Little v. Reynolds American Inc.

Filing 29

ORDER granting 12 Motion for Summary Judgment. Signed by District Judge Michael P. Mills on 1/9/2017. (lpm)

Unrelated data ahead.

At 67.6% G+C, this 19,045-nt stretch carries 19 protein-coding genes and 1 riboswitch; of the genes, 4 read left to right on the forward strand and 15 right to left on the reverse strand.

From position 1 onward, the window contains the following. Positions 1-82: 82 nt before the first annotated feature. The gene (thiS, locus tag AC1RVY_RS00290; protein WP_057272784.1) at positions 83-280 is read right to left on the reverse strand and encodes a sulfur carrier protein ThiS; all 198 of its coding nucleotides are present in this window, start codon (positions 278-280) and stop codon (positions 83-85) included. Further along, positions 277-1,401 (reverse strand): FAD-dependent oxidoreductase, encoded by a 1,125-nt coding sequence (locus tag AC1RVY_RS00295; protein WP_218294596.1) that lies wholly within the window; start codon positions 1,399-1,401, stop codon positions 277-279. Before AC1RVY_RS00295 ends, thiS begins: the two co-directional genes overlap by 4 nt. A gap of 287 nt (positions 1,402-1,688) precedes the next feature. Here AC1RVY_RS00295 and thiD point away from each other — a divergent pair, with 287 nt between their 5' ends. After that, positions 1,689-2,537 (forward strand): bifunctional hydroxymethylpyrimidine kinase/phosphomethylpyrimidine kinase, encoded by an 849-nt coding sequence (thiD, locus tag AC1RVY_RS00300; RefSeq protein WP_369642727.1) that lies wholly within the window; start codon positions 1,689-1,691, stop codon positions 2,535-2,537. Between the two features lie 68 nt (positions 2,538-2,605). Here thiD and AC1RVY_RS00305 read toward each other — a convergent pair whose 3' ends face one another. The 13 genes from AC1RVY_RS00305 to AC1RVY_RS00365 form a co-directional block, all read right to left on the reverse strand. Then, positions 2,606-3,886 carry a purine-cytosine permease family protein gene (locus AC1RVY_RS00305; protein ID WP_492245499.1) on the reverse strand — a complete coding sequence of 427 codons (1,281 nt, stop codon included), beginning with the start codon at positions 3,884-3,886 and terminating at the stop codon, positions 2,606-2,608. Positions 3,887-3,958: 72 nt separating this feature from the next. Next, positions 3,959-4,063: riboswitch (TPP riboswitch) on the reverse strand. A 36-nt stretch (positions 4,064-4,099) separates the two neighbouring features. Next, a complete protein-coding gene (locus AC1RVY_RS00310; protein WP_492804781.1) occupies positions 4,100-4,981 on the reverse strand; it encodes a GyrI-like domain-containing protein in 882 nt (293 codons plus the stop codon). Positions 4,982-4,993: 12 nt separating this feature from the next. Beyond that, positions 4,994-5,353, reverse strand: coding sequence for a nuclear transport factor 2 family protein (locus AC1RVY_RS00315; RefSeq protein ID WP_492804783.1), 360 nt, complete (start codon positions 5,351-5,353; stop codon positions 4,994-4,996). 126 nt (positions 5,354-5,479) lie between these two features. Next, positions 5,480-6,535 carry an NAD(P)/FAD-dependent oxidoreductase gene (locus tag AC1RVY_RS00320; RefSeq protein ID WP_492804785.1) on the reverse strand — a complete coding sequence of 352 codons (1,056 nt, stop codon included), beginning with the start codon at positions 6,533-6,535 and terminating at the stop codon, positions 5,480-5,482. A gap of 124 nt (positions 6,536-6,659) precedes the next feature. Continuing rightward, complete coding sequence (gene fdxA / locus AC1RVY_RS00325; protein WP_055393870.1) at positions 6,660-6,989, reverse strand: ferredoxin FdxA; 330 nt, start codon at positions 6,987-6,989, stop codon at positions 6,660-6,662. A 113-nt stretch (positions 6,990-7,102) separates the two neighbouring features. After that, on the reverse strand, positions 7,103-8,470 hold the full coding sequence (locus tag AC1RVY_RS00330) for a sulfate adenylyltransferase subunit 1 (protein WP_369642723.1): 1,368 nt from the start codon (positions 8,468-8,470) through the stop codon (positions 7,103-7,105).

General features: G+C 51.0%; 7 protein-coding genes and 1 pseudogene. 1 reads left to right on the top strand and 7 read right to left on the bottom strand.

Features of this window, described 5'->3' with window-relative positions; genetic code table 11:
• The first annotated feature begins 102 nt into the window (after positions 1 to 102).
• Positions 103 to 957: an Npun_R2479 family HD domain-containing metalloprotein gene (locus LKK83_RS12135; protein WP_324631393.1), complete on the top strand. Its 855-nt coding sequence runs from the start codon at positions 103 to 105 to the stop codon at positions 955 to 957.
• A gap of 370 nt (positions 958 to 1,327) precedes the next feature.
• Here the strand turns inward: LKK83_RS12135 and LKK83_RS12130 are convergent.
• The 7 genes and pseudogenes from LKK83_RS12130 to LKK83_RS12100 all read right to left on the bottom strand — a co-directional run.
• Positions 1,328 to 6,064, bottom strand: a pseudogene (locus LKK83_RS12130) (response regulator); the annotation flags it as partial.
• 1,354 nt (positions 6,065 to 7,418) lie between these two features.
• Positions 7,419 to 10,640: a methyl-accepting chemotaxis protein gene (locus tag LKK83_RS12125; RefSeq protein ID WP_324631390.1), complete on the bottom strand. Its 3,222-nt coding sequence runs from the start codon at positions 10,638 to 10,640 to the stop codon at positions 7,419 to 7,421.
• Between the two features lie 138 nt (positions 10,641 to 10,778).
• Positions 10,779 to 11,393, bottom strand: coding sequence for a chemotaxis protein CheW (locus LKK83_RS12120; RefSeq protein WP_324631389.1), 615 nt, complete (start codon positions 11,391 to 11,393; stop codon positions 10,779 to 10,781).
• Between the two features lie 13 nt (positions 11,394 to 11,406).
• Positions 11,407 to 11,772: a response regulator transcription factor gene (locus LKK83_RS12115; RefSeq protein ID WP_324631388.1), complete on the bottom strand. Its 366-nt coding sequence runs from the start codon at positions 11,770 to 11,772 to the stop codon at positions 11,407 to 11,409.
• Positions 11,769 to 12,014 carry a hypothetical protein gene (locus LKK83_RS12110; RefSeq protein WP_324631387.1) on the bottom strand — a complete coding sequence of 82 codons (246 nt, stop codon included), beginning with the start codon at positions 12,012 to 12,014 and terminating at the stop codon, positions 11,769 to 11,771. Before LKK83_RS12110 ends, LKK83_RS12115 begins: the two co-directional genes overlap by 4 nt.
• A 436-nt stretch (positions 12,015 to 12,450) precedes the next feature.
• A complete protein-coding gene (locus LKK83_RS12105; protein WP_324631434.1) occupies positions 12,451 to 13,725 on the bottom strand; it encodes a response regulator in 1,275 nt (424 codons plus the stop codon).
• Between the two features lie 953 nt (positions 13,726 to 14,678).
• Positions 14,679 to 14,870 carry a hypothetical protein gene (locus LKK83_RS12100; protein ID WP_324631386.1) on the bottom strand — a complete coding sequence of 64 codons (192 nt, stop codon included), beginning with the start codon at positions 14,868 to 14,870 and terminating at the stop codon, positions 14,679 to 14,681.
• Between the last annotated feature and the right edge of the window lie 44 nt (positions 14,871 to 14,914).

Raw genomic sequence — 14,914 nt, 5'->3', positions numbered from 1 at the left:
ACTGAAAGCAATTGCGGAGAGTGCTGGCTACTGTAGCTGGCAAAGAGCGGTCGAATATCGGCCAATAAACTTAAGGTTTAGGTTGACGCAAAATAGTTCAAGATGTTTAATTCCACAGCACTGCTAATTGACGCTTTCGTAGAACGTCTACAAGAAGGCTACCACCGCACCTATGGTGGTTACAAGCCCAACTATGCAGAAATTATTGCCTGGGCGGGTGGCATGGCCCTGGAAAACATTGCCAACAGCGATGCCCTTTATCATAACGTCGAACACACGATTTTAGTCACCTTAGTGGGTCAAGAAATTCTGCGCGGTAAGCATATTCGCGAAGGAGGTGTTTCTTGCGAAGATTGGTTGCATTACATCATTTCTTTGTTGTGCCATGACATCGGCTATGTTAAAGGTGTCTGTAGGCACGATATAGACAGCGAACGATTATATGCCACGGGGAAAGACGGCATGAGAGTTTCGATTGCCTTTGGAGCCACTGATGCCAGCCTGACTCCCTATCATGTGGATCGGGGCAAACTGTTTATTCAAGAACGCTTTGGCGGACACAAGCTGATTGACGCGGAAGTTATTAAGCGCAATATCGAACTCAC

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IN THE UNITED STATES DISTRICT COURT FOR THE NORTHERN DISTRICT OF MISSISSIPPI OXFORD DIVISION CHARLES LITTLE PLAINTIFF v. Civil Action No.: 3:16-cv-00022-MPM-RP REYNOLDS AMERICAN INC. DEFENDANT ORDER This cause comes before the Court on defendant Reynolds American Inc.’s (“RAI”) Motion for Summary Judgment [12]. Plaintiff Charles Little (“Little”) filed a response in opposition to the motion, to which RAI filed a reply. Having given due consideration to the submissions of the parties, along with relevant case law and evidence, the Court is now prepared to rule. I. Relevant Factual and Procedural Background Charles Little began working at Lorillard Tobacco Company in June 1977. As part of his employment, Little participated in the Retirement Plan for Employees of Lorillard Tobacco Company (“the Plan”). After working with the company for over twenty-nine years, Little retired on November 1, 2006. At the time of his retirement, Little was married to his wife, Suzanne Little. Prior to his retirement, on April 30, 2006, Little completed an “Early Retirement Program Election” form, indicating that he wished to participate in the company’s early retirement program. In accordance with the terms of the Plan, Little was later presented with a company form entitled “Election of Retirement Income Option” and instructed to complete it. As its name suggests, the form provides retiring employees an opportunity to select his or her desired option for retirement benefits. Under the Plan, Little had four different options for retirement benefits. 1 The form listed the four options, along with a brief description of each and the amount of payment Little would receive under each option. The four options were: Option 1: Life Annuity Option- “A monthly retirement income payable for my lifetime, with all the payments ceasing at my death.” The listed amount was $1,994.01/month. Option 2: 100% Joint and Survivor Option- “A reduced monthly retirement income payable for my lifetime, with the same amount payable to the joint annuitant named below.” The listed amount was $1,575.27/month. Option 3: 50% Joint and Survivor Option- “A reduced monthly retirement income payable for my lifetime, with one-half of that amount payable after my death to the joint annuitant named below.” The listed amount was $1,754.73/month. Option 4: Ten Year Certain Option- “A reduced monthly retirement income payable for my lifetime, with the provision that, if I die within ten years after my retirement, the pension will continue to be paid to my beneficiary named below for the remainder of the ten year period.” The listed amount was $1,934.19/month. Although he disputes that he actually made the selection, the form submitted by Little on September 15, 2006, containing his signature appears to select Option 2, as there is an “X” beside that option and it is circled. However, Little left blank the sections of the form for “Designation of Joint Annuitant or Beneficiary under Option 2, 3, or 4” and “Designation of Beneficiary for the Lump Sum Death Benefit paid from the Pension Plan.” Lorillard later returned the form to Little due to his failure to list a beneficiary for the lump sum death benefit. Accordingly, Little completed that section of the form, listing his wife as the beneficiary. However, Little still did not complete the section for “Designation of Joint Annuitant or Beneficiary under Option 2, 3, or 4.” After his retirement, Little began receiving $1,575.27 per month—the proper amount under Option 2. On March 25, 2015, Little and his wife divorced. At some point thereafter, Little contacted Lorillard to inquire about removing his wife as the beneficiary. However, he alleges that he was informed that his election was irrevocable and “[learned] that he should have 2 been getting a monthly payment of $1,754.73 under Option 3, the 50% Joint and Survivor Option, instead of the $1,575.27 he had been receiving under Option 2.” Thereafter, on May 4, 2015, Little filed a claim for benefits with the company, arguing that he did not designate a joint annuitant or beneficiary on his election form and, thus, his form was void and he should have been placed in the default Option 3 category, which provided a larger monthly payment. In pertinent part, the Plan provides that “if the participant’s spouse shall survive the participant, a retirement allowance shall be payable under the Plan to the participant’s surviving spouse during the surviving spouse’s remaining lifetime after the participant’s death, in an amount equal to 50% (or such higher percentage, not in excess of 100%, as the participant shall have specified on the appropriate form submitted to the Retirement Committee in connection with the Participant’s claim for benefits)[.]” Little relies on this language for the assertion that the 50% Joint and Survivor Option—Option 3—was the default option. Therefore, he argues that because the election form he completed was void, he should have been placed in the Option 3 default category. In June 2015, Lorillard merged with RAI, and RAI assumed the role of sponsor of the Plan. On August 25, 2015, ITG Brands, LLC (“ITG”), a company that was at the time handling transitional services under the Plan following the RAI and Lorillard merger, provided Little with a response to his claim, stating that it was being denied because his selection of Option 2 was irrevocable and his failure to list his wife as the joint annuitant did not render his selection of Option 2 void. In pertinent part, the denial letter stated: While he did not complete the name of the joint annuitant on the form, Section 4.06(a) of the Plan, in accordance with the requirements of Sections 401(a)(11) and 417 of the Internal Revenue Code, requires that a married participant’s normal form of benefit must be a joint and 50% survivor annuity with the spouse as the joint annuitant. This requirement may be met by a participant’s election of any other form of joint and survivor annuity of at least 50%, but no more than 3 100%. If the participant and spouse wish to elect another form of benefit offered under the Plan, the spouse must consent in writing, specifically acknowledging the effect of such consent[.] Thus, the company found that even though Little failed to designate a beneficiary, his wife was required to be the joint annuitant under the terms of the Plan and the Internal Revenue Code, and his claim was therefore rejected. On October 8, 2015, Little appealed the denial of his claim to the RAI Employee Benefits Committee (“the Committee”). On December 2, 2015, Constantine Tsipis—secretary for the Committee—issued a letter to Little informing him that his appeal had been denied by the Committee. In pertinent part, the letter provided: The Committee determined that the Election Form shows Mr. Little’s election of the 100% Joint and Survivor Option by virtue of the “X” marked in the box beside the option as well as by the circle drawn around “Option 2.” Further, the Committee noted that the complete of the blanks at the bottom of the Election Form designating the joint annuitant was not necessary because the joint annuitant’s identity was clearly stated at the top of the Election Form before the optional forms and their respective monthly benefit amount were set forth, as follows: “The following option amounts are based upon retirement as of 11/1/2006 and using a birthdate of: [redacted] for SUZANNE LITTLE as beneficiary.” In the middle of the Election Form, a highlighted paragraph reads, in part: “If Option 2 or 3 is selected, you must submit a birth certificate or any proof of age of your designated beneficiary.” The birth certificate of Suzanne Little was subsequently provided, as evidenced by its inclusion in the Plan’s records along with the Election Form, further certifying Suzanne Little as the joint annuitant for the selected option. . . Mr. Little’s Election Form was not insufficient for failure to designate a joint annuitant at the bottom thereof because that Election Form, which Mr. Little signed, included the name of the joint annuitant (i.e. his spouse) at the top of the Form. Having exhausted his administrative remedies, Little filed suit in this Court on January, 26, 2016. In his complaint, he asserts that he is entitled to relief under the Employee Retirement Income Security Act of 1974 (“ERISA”). He also avers that “[t]he actions of Defendant [were] part of a negligent, or alternatively, an intentional course of corporate conduct conceived and calculated by Defendant to enhance the profitability of or retention of funds by Defendant at the 4 expense of the Plaintiff and other retirees.” As to damages, Little requests the difference in the payments he would have received under Option 3 and the payments he did receive under Option 2—$179.46/month—since he began receiving the benefits. He also requests that additional amount for each month for the remainder of his life. As stated above, RAI filed a motion for summary judgment. Little responded to the motion, and RAI filed a reply. Upon due consideration of the parties’ briefs, along with relevant authorities, evidence, and the administrative record, the Court finds that RAI’s motion is due to be granted. II. Summary Judgment Standard Summary judgment is proper “if the movant shows that there is no genuine dispute as to any material fact and the movant is entitled to judgment as a matter of law.” Fed. R. Civ. P. 56(a). A genuine dispute as to a material fact exists “if the evidence is such that a reasonable jury could return a verdict for the nonmoving party.” Anderson v. Liberty Lobby, Inc., 477 U.S. 242, 248, 106 S.Ct. 2505, 91 L.Ed.2d 202 (1986). If the moving party meets its initial burden of showing that no genuine dispute of material fact exists, the nonmoving party must go beyond the pleadings and designate “specific facts showing that there is a genuine issue for trial.” Celotex Corp. v. Catrett, 477 U.S. 317, 323, 106 S.Ct. 2548, 91 L.Ed.2d 265 (1986). “Conclusional allegations and denials, speculation, improbable inferences, unsubstantiated assertions, and legalistic argumentation do not adequately substitute for specific facts showing a genuine issue for trial.” TIG Ins. Co. v. Sedgwick James of Wash., 276 F.3d 754, 759 (5th Cir. 2002) (citing SEC v. Recile, 10 F.3d 1093, 1097 (5th Cir. 1993)). At this stage, “[d]oubts are to be resolved in favor of the nonmoving party, and any reasonable inferences are to be drawn in favor of that party.” Evans v. City of Houston, 246 F.3d 344, 348 (5th Cir. 2001). 5 III. Discussion As an initial matter, the Court notes that an abuse of discretion standard of review is applicable as to the Committee’s factual determinations, as well as its construction of the terms of the Plan. For factual determinations made by an ERISA plan administrator, the Fifth Circuit and this Court have made clear that an abuse of discretion standard applies. See Menchaca v. CNA Group Life Assur. Co., 331 F. App’x 298, 302 (5th Cir. 2009) (“A plan administrator’s factual determinations are reviewed for abuse of discretion.”); LaValley v. UnumProvident Corp., 2006 WL 1975998, at *1 (N.D. Miss. July 12, 2006) (“[T]his Court must review all factual determinations by the plan administrator under an abuse of discretion standard.”). “In this context, the abuse of discretion standard is satisfied when there is ‘concrete evidence’ to support the plan administrator’s decision or there is a ‘rational connection’ between the evidence in the record and the final decision.” LaValley, 2006 WL 1975998, at *1 (citing Vega v. Nat’l Life Ins. Co., 188 F.3d 287 (5th Cir. 1999) (en banc); Meditrust Fin. Servs. Corp. v. Sterling Chems., Inc., 168 F.3d 211, 215 (5th Cir. 1999)). Relying on this authority, the Court will apply an abuse of discretion standard to factual determinations made by the Plan administrator. As to construction of the Plan’s terms, this Court has held that “[d]e novo review applies only to the plan administrator’s construction of the meaning of the plan terms or the benefit entitlement provisions, and even then, only where the plan administrator lacks discretionary authority in those areas.” Id. In Vercher v. Alexander & Alexander, Inc., 379 F.3d 222, 226 (5th Cir. 2004), the Fifth Circuit stated that “a plan administrator’s factual determinations are always reviewed for abuse of discretion; but its construction of the meaning of plan terms or plan benefit entitlement provisions is reviewed de novo unless there is an express grant of discretionary 6 authority in that respect, and if there is such then review of those decisions is also for abuse of discretion.” Here, the Plan specifically states, in pertinent part: “The Retirement Committee shall have uncontrolled discretionery [sic] authority to interpret the Plan and a determination of the Retirement Committee as to any disputed question shall be conclusive.” Thus, the Plan expressly grants the Committee discretionary authority as to the interpretation of the Plan’s terms. “A grant of discretionary authority that contemplates interpreting plan terms in an absolute manner is sufficient to invoke the abuse of discretion standard.” Boulet v. Fluor Corp., 2005 WL 2860993, at *3 (S.D. Tex. Oct. 31, 2005) (citing Wildbur v. ARCO Chem. Co., 974 F.2d 631, 636 (5th Cir. 1992)). Because the terms of the Plan provide the Committee the authority to conclusively interpret the terms of the Plan, an abuse of discretion standard is applicable. The Court now turns to RAI’s arguments in favor of summary judgment. In its motion, RAI first asserts that because this case is governed by ERISA, Little’s state law claims are preempted. The Fifth Circuit has held that “[s]tate law causes of action . . . are barred by [ERISA] if (1) the state law claim addresses an area of exclusive federal concern, such as the right to receive benefits under the terms of an ERISA plan; and (2) the claim directly affects the relationship between the traditional ERISA entities—the employer, the plan and its fiduciaries, and the participants and beneficiaries.” Hubbard v. Blue Cross & Blue Shield Ass’n, 42 F.3d 942, 945 (5th Cir. 1995) (citing 29 U.S.C. § 1144(a); Weaver v. Employers Underwriters, Inc., 13 F.3d 172, 176 (5th Cir. 1994)). Moreover, “[t]he language of the ERISA preemption clause is deliberately expansive, and has been construed broadly by federal courts.” Id. (citing Corcoran v. United Healthcare, Inc., 965 F.2d 1321, 1328-29 (5th Cir. 1992)). This Court has previously 7 held that in a dispute concerning an ERISA plan, the plaintiff is barred from bringing state law claims. Price v. Metro. Life Ins. Co., 2006 WL 1601759, at *2 (N.D. Miss. June 7, 2006) (“The Court finds that the plan at issue in the case at bar is an ERISA plan, and that as such, all of the plaintiff’s state law claims [for gross negligence, fraudulent inducement, misrepresentations, breach of contract, fraud, bad faith post-claim underwriting, bad faith refusal to investigate a claim and bad faith denial of a claim] are preempted and her claim effectively becomes a federal one.”). Although Little’s counsel has presented this Court with a learned exposition of the law, the Court finds RAI’s preemption arguments persuasive. Little’s state law claims concern his right to receive benefits and directly affect the relationship between “traditional ERISA entities,” namely RAI—the employer, Little—the participant, and Suzanne Little—the beneficiary. Thus, both requirements articulated by the Fifth Circuit in Hubbard for ERISA preemption are satisfied here. Therefore, the Court finds that Little’s state law claims are barred. Summary judgment is proper as to those claims. As to his ERISA claims, Little asserts that he has been underpaid every month because he was erroneously placed in the Option 2 category, rather than Option 3. In its motion, RAI asserts that the basis of Little’s argument is without merit because he selected Option 2 on his election form and his failure to designate a joint annuitant or beneficiary did not make the selection invalid because, since he was married, his wife was required to be the joint annuitant or beneficiary under the applicable law. In response, Little makes two arguments. First, he argues that he did not select Option 2. In support of this position, he states that “[w]hen we consider the mark plaintiff used 4-30-06 to indicate election of early retirement, a backward check mark, and contrast that with the circle and X on the Election of Retirement Income Option form made on 9- 8 15-06 we are compelled to notice that the election marks on the forms were markedly different and likely made by different persons. The red flag should have triggered more scrutiny and action by the plan administrator.” Second, Little argues that “[e]ven if plaintiff did elect Option 2, there is no one designated as Joint Annuitant or Beneficiary of his retirement benefits and as a matter of law that should void the election.” For the reasons stated hereinafter, the Court finds that both arguments should be rejected. As to the first argument, the Court notes that Little essentially asserts a fact question— specifically, that because he used a backwards check mark to indicate his selection in the early retirement form, the selection on the election form made with an “X” could not have been made by him. The Court finds this argument has no merit. Little has provided no evidence to support the assertion that he did not fill in the form. Rather, he makes only accusatory statements, such as “[t]he Plan had an incentive to conclude that Option 2 was selected by the plaintiff even though Option 3 is the default option[.]” However, other than emphasizing a potential incentive to provide less payment and the use of a different symbol to indicate his selection on two different documents completed five months apart, Little has done nothing to prove the truth of his assertions. Put succinctly, he has provided no evidence that any wrongdoing occurred. The Court notes that a nonmovant cannot overcome summary judgment with “conclusory allegations” or “unsubstantiated assertions,” or by only a “scintilla” of evidence. Little v. Liquid Air Corp., 37 F.3d 1069, 1075 (5th Cir. 1994) (internal citations omitted). Little’s emphasis on the use of different symbols to indicate his selection on documents completed over five months apart strikes this Court as nothing more than an “unsubstantiated assertion.” In this Court’s view, an individual could quite certainly use a different symbol to indicate his selection when filling out different documents, especially considering the large amount of time—nearly five 9 months— between completing the forms. In addition, the Court also highlights that the standard of review for this issue is abuse of discretion. Put simply, Little has not shown that the Committee abused its discretion in making its determination that he made the selection indicating Option 2 on the election form. Accordingly, this argument is rejected. As to his second argument, Little avers that his failure to designate a joint annuitant or beneficiary makes his election form invalid and, thus, entitles him to placement in the Option 3 default category. Regarding RAI’s conduct, Little asserts that “it was legally impermissible for the defendant to engage in speculation and arbitrarily or capriciously conclude that the plaintiff had designated his spouse as Joint Annuitant or Beneficiary of his retirement benefits and that plaintiff had elected Option 2.” As with Little’s first argument, the Court is unpersuaded. In pertinent part, Section 4.06(a) of the Plan provides that “if the participant’s spouse shall survive the participant, a retirement allowance shall be payable under the Plan to the participant’s surviving spouse during the surviving spouse’s remaining lifetime[.]” (emphasis added). Thus, according to the language of the Plan, an allowance must be paid to any participant’s surviving spouse. Because Little was married at the time of his retirement, he was required to have his wife as the joint annuitant or beneficiary. However, Section 4.06(a)(ii) does provide an avenue to waive the surviving spouse allowance, specifically stating that “[a] participant may elect, during the election period specified below, to waive the surviving spouse retirement allowance form. . . An election to waive shall not take effect unless the participant’s spouse gives written consent on a form provided by the Retirement Committee for such purpose, which consent acknowledges the effect of the election to waive, and which written consent is witnessed by a notary public.” Thus, it was possible under the Plan to waive the surviving spouse benefits. But to do so, Suzanne Little would have 10 had to complete a notarized form waiving her right to the benefits. However, it is undisputed that no waiver was executed. Thus, Suzanne Little remained the required joint annuitant or beneficiary. Ultimately, the language of the Plan provides that a participant’s surviving spouse is entitled to receive the benefits of at least 50% and up to 100% upon the selection of the participant. Little completed the entire portion of the election form other than designating a beneficiary. However, he did provide his wife’s birth certificate and his wife’s name was listed on the top of the form at the time he completed it. The letter Little received from RAI clearly cited the fact that it had received Suzanne Little’s birth certificate and the listing of her name on the top of the form as the basis for its conclusion that Little’s failure to complete the “Designation of Joint Annuitant or Benficiary” portion of the form did not result in his election void becoming invalid. As stated above, “the abuse of discretion standard is satisfied when there is ‘concrete evidence’ to support the plan administrator’s decision or there is a ‘rational connection’ between the evidence in the record and the final decision.” LaValley, 2006 WL 1975998, at *1 (additional citations omitted). In this Court’s view, there was a “rational connection” between the evidence in the record and the Committee’s final determination that Little’s failure to specifically list his wife’s name as the joint annuitant or beneficiary did not render his selection void. Consequently, the Court finds that the Committee did not abuse its discretion. Summary judgment should be granted. 11 IV. Conclusion For the foregoing reasons, the Court concludes that summary judgment is proper. Accordingly, it is hereby, ORDERED that RAI’s Motion for Summary Judgment [12] is GRANTED. A separate judgment will be entered on this date, pursuant to Federal Rule of Civil Procedure 58. SO ORDERED this the 9th day of January, 2017. /s/ MICHAEL P. MILLS UNITED STATES DISTRICT JUDGE NORTHERN DISTRICT OF MISSISSIPPI 12